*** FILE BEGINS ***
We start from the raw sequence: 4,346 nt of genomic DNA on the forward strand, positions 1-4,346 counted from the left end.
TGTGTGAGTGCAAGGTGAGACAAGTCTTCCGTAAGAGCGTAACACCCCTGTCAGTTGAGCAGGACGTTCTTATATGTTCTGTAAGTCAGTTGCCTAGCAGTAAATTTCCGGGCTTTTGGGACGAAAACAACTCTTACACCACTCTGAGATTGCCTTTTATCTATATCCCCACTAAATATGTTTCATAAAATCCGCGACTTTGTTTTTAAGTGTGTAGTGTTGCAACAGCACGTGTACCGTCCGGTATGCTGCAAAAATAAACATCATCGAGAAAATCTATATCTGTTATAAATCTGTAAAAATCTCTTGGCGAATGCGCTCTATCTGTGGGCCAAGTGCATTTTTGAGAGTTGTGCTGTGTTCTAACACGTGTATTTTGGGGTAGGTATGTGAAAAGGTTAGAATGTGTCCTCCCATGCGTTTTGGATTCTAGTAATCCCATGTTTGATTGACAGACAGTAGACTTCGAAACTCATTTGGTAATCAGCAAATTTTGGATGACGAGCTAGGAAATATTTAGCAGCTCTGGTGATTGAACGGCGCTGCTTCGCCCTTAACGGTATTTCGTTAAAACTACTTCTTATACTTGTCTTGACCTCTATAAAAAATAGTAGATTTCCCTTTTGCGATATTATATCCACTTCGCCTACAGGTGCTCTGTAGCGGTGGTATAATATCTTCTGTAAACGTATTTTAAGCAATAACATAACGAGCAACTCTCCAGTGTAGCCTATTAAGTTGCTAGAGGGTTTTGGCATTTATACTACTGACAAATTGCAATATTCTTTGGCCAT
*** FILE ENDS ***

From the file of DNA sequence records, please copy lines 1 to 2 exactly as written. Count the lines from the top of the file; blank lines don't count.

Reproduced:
We start from the raw sequence: 4,346 nt of genomic DNA on the forward strand, positions 1-4,346 counted from the left end.
TGTGTGAGTGCAAGGTGAGACAAGTCTTCCGTAAGAGCGTAACACCCCTGTCAGTTGAGCAGGACGTTCTTATATGTTCTGTAAGTCAGTTGCCTAGCAGTAAATTTCCGGGCTTTTGGGACGAAAACAACTCTTACACCACTCTGAGATTGCCTTTTATCTATATCCCCACTAAATATGTTTCATAAAATCCGCGACTTTGTTTTTAAGTGTGTAGTGTTGCAACAGCACGTGTACCGTCCGGTATGCTGCAAAAATAAACATCATCGAGAAAATCTATATCTGTTATAAATCTGTAAAAATCTCTTGGCGAATGCGCTCTATCTGTGGGCCAAGTGCATTTTTGAGAGTTGTGCTGTGTTCTAACACGTGTATTTTGGGGTAGGTATGTGAAAAGGTTAGAATGTGTCCTCCCATGCGTTTTGGATTCTAGTAATCCCATGTTTGATTGACAGACAGTAGACTTCGAAACTCATTTGGTAATCAGCAAATTTTGGATGACGAGCTAGGAAATATTTAGCAGCTCTGGTGATTGAACGGCGCTGCTTCGCCCTTAACGGTATTTCGTTAAAACTACTTCTTATACTTGTCTTGACCTCTATAAAAAATAGTAGATTTCCCTTTTGCGATATTATATCCACTTCGCCTACAGGTGCTCTGTAGCGGTGGTATAATATCTTCTGTAAACGTATTTTAAGCAATAACATAACGAGCAACTCTCCAGTGTAGCCTATTAAGTTGCTAGAGGGTTTTGGCATTTATACTACTGACAAATTGCAATATTCTTTGGCCAT